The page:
Grounds for Divorce in Alaska:
1. Failure to consummate the marriage at the time of the marriage and continuing at the commencement of the action
3. Conviction of a felony
4. Wilful desertion for a period of one year
5. Either cruel and inhuman treatment calculated to impair health or endanger life; personal indignities rendering life burdensome; or incompatibility of temperament
6. Habitual gross drunkenness contracted since marriage and continuing for 1 year prior to the commencement of the action
7. Incurable mental illness when the spouse has been confined to an institution for a period of at least 18 months immediately preceding the commencement of the action. The status as to the support and maintenance of the mentally ill person is not altered in any way by the granting of the divorce.
8. Addiction of either party, subsequent to the marriage, to the habitual use of opium, morphine, cocaine, or a similar drug
9. A husband and wife together may petition the superior court for the dissolution of their marriage if the following conditions exist at the time of filing the petition:
A. Incompatibility of temperament has caused the irremediable breakdown of the marriage.
If there are unmarried children of the marriage under the age of 19 or the wife is pregnant, and the spouses have agreed on which spouse or third party is to be awarded custody of each minor child of the marriage and the extent of visitation, including visitation by grandparents and other people if in the child's best interests, and support to be provided on the children's behalf, whether the payments are to be made through the child support services agency and the tax consequences of that agreement.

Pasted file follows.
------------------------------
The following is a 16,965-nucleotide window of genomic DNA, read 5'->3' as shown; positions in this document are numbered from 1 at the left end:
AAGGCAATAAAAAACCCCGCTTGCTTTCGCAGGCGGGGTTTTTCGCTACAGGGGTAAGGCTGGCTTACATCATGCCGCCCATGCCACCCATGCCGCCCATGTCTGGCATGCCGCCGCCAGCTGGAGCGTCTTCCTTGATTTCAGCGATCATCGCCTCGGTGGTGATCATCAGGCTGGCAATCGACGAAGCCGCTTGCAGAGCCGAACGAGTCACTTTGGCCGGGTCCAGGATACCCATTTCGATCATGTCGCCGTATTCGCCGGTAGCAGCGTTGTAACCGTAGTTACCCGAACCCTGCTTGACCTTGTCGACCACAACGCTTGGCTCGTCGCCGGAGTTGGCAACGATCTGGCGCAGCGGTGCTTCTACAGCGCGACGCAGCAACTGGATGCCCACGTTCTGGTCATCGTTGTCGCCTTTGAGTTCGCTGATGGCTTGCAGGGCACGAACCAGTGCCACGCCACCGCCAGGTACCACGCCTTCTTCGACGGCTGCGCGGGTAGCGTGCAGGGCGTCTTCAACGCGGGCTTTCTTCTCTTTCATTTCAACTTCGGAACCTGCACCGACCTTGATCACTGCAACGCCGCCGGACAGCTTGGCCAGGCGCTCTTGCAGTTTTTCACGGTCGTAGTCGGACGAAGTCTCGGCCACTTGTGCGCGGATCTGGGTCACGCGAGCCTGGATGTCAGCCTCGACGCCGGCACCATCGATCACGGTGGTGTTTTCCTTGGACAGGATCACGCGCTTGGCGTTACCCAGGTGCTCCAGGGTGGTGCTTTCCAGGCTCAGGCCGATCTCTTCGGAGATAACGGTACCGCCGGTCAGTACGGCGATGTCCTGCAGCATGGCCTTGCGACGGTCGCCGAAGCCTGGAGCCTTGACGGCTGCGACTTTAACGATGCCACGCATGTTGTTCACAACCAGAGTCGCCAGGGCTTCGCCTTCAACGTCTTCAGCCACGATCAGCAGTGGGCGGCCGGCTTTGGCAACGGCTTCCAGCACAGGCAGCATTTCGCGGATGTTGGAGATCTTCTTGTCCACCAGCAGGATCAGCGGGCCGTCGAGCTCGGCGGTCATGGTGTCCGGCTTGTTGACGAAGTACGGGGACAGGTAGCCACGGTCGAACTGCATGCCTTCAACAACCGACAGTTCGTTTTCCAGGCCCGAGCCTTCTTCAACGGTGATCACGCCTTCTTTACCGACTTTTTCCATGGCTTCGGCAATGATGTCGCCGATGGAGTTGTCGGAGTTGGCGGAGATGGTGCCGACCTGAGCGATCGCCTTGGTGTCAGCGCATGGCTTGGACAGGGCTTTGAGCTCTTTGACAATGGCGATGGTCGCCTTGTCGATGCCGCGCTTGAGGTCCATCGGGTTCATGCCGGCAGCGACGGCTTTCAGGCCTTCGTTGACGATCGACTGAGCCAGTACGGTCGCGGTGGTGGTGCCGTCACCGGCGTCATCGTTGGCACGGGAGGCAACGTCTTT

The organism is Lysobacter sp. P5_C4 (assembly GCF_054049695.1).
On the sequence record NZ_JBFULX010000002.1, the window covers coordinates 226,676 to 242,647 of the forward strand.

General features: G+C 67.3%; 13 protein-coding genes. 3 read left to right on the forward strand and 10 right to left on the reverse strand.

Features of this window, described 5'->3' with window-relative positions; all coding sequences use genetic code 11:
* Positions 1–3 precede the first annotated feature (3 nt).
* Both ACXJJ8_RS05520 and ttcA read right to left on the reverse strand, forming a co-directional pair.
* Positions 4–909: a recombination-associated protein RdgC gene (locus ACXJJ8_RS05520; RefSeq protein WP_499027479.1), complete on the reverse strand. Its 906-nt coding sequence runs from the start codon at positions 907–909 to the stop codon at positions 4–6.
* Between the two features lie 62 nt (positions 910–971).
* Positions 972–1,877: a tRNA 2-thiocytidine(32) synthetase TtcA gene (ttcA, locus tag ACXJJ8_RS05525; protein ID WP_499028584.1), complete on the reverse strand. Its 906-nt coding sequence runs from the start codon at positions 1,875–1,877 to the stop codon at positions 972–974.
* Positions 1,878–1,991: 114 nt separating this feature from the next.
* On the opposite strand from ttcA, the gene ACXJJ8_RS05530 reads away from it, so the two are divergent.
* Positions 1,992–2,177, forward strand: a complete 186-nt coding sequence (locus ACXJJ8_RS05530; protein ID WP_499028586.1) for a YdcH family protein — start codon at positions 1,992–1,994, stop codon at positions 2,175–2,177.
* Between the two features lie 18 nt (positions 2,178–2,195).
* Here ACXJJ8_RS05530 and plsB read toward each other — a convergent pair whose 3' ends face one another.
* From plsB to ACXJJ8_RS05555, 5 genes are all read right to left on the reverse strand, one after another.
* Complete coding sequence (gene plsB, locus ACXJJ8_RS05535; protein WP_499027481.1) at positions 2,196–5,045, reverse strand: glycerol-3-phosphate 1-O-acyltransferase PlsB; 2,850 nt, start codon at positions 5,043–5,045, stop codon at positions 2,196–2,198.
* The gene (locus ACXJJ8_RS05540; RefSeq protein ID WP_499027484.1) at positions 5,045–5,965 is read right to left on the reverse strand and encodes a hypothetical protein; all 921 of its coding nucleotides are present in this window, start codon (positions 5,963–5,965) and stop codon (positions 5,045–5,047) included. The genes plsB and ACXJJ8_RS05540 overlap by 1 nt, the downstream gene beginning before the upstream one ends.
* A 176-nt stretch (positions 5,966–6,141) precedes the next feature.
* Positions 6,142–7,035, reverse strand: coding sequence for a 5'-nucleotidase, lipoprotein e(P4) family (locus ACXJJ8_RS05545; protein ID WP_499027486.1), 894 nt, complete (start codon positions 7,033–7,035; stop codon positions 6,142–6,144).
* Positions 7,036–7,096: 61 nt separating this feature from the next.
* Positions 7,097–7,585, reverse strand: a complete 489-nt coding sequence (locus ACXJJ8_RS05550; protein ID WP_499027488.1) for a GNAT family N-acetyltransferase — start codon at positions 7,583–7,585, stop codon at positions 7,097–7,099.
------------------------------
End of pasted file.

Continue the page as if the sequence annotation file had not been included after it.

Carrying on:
The spouses have agreed as to the distribution of all real and personal property that is jointly owned or community property, including retirement benefits and the payment of spousal maintenance, if any, and the tax consequences resulting from these payments. The agreement must be fair and just and take into consideration the factors listed in AS 25.24.160(a)(2) and so that the economic effect of dissolution is fairly allocated; and the spouses have agreed as to the payment of all unpaid obligations incurred by either or both of them and as to payment of obligations incurred jointly in the future.
B. A husband or wife may separately petition for dissolution of their marriage if the following conditions exist at the time of filing the petition:
- Incompatibility of temperament, as evidenced by extended absence or otherwise, has caused the irremediable breakdown of the marriage
- The petitioning spouse has been unable to ascertain the other spouse's position in regard to the dissolution of their marriage and in regard to the fair and just division of property, including retirement benefits, spousal maintenance, payment of debts, and custody, support and visitation because the whereabouts of the other spouse is unknown to the petitioning spouse after reasonable efforts have been made to locate the absent spouse
- The other spouse cannot be personally served with process inside or outside the state